By contrast, changes in the virtual universe as a direct result of user actions are defined as interactions. Chapter 4 presents interaction classes and programs.
Getting Started with the Java 3D™ API (Interaction)

Getting Started with the Java 3D™ API (Interaction)
Publisher: Sun Microsystems, Inc. | ISBN: N\A | edition 1999 | PDF | 58 pages | 1,4 mb

In Java 3D, both interaction and animations are specified through the use of the Behavior class. This book introduces the Behavior class and explains its use in interactive programs. The next books, Animation, continues with animation examples and explanations.
Getting Started with the Java 3D™ API (Easier Content Creation)

Getting Started with the Java 3D™ API (Easier Content Creation)
Publisher: Sun Microsystems, Inc. | ISBN: N\A | edition 1999 | PDF | 34 pages | 1,3 mb

If you want to create a large or complex visual object, a great deal of code is required to just specify coordinates and normals. If you are concerned about performance, you spend more time, and code, to specify the geometry in as few triangle strips as possible. Geometry coding, fraught with details, can de a
big sink on your development time. Fortunately, there are ways to create visual objects that require less code, resulting in fewer mistakes, and quiet often taking much less time.
Getting Started with the Java 3D™ API (Creating Geometry)

Getting Started with the Java 3D™ API (Creating Geometry)
Publisher: Sun Microsystems, Inc. | ISBN: N\A | edition 1999 | PDF | 50 pages | 1,4 mb

There are three major ways to create new geometric content. One way uses the geometric utility classes for box, cone, cylinder, and sphere. Another way is for the programmer to specify the vertex coordinates for points, line segments, and/or polygonal surfaces. A third way is to use a geometry loader. This chapter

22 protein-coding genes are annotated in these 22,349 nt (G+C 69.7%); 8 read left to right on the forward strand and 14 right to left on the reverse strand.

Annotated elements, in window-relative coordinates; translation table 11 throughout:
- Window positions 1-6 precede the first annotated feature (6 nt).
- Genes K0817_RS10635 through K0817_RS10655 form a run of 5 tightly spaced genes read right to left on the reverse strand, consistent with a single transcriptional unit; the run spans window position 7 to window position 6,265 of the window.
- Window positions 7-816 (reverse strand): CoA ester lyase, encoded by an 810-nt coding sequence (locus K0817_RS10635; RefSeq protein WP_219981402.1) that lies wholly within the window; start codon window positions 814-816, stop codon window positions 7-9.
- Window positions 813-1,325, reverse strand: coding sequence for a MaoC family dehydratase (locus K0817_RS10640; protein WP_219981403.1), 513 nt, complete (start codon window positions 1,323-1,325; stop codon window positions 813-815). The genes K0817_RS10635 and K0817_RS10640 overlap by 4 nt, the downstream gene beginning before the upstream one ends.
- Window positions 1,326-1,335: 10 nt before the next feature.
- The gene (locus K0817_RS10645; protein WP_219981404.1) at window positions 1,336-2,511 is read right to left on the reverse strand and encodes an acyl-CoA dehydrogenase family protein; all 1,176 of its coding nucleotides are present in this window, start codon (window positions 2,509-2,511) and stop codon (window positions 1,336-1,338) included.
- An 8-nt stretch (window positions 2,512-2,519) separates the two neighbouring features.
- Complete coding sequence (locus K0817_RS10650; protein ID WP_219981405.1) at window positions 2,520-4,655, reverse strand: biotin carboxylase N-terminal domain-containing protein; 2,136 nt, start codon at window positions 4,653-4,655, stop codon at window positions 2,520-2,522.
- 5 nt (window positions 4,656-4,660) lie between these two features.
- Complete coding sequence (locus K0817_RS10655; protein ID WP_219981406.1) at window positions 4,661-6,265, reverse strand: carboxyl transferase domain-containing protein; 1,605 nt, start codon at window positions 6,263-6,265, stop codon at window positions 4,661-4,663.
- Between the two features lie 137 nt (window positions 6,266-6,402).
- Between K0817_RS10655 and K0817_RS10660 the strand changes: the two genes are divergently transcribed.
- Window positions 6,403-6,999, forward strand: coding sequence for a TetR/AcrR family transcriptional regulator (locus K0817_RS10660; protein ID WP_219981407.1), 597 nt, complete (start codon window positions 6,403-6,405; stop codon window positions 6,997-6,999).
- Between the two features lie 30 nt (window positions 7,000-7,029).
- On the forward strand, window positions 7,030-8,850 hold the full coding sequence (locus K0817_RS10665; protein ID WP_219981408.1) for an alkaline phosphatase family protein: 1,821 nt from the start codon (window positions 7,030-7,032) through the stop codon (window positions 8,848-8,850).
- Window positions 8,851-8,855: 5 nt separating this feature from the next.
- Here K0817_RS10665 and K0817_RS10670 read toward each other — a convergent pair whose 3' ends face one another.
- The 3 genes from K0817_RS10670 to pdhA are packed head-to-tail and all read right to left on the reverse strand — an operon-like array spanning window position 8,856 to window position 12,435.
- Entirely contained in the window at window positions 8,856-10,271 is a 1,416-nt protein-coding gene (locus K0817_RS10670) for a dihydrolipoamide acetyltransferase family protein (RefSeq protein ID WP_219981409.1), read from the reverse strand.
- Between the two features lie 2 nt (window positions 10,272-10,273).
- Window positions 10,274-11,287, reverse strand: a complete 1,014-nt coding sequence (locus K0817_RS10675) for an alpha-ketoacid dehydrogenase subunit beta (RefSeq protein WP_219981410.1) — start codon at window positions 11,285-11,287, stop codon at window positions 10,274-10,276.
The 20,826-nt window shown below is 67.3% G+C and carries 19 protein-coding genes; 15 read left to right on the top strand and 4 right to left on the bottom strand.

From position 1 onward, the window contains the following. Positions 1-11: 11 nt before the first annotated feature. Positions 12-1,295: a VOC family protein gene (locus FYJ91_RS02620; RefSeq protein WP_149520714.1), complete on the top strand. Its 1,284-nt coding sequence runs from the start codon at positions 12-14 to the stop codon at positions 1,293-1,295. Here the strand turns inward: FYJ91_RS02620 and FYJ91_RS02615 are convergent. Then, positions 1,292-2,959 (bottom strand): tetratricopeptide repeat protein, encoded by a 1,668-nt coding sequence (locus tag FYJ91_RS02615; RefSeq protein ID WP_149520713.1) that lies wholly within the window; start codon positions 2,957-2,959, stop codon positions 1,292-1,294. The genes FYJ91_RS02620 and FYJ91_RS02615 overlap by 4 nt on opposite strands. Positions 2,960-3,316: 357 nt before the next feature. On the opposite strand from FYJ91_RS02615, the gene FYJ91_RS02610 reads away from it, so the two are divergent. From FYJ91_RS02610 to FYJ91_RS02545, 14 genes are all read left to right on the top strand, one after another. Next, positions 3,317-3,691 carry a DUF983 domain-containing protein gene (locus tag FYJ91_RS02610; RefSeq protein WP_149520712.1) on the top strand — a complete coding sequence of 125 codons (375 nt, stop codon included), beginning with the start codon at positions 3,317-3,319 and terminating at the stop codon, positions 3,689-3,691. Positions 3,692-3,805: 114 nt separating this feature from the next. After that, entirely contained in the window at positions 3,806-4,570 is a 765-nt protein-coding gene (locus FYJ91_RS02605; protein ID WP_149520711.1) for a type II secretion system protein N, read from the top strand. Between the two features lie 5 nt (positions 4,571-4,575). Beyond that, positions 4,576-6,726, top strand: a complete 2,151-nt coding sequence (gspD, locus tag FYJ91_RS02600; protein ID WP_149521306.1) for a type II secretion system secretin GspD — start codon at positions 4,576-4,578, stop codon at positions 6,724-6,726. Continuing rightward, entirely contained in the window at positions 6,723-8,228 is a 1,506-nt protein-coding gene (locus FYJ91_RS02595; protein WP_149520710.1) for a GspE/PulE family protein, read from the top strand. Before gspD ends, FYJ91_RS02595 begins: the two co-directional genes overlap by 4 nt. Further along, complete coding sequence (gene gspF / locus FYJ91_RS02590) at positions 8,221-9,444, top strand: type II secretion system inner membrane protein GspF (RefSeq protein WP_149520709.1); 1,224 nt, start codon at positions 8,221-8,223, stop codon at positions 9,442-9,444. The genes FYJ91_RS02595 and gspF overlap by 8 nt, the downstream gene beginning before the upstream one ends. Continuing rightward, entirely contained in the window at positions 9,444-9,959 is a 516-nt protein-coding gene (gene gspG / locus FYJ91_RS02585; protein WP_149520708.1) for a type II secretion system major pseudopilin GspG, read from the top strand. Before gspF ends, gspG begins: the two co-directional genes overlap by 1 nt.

demonstrates creating geometric content the first two ways.
Getting Started with the Java 3D™ API (Getting Started)

Getting Started with the Java 3D™ API (Getting Started)
Publisher: Sun Microsystems, Inc. | ISBN: N\A | edition 1999 | PDF | 39 pages | 1,35 mb

The Java 3D API is an interface for writing programs to display and interact with three-dimensional graphics. Java 3D is a standard extension to the Java 2 JDK. The API provides a collection of high-level constructs for creating and manipulating 3D geometry and structures for rendering that geometry. Java 3D provides the functions for creation of imagery, visualizations, animations, and interacti.
Getting Started with the Java 3D™ API (Overview and Appendices)

Getting Started with the Java 3D™ API (Overview and Appendices)
Publisher: Sun Microsystems, Inc. | ISBN: N\A | edition 1999 | PDF | 41 pages | 1,34 mb

Welcome to version 1.5 of The Java 3D API Tutorial. Since the tutorial has been developed and released incrementally, several versions of the tutorial exist. For
this reason the revision history may be important to readers of earlier versions. The following table presents the revision history for the tutorial.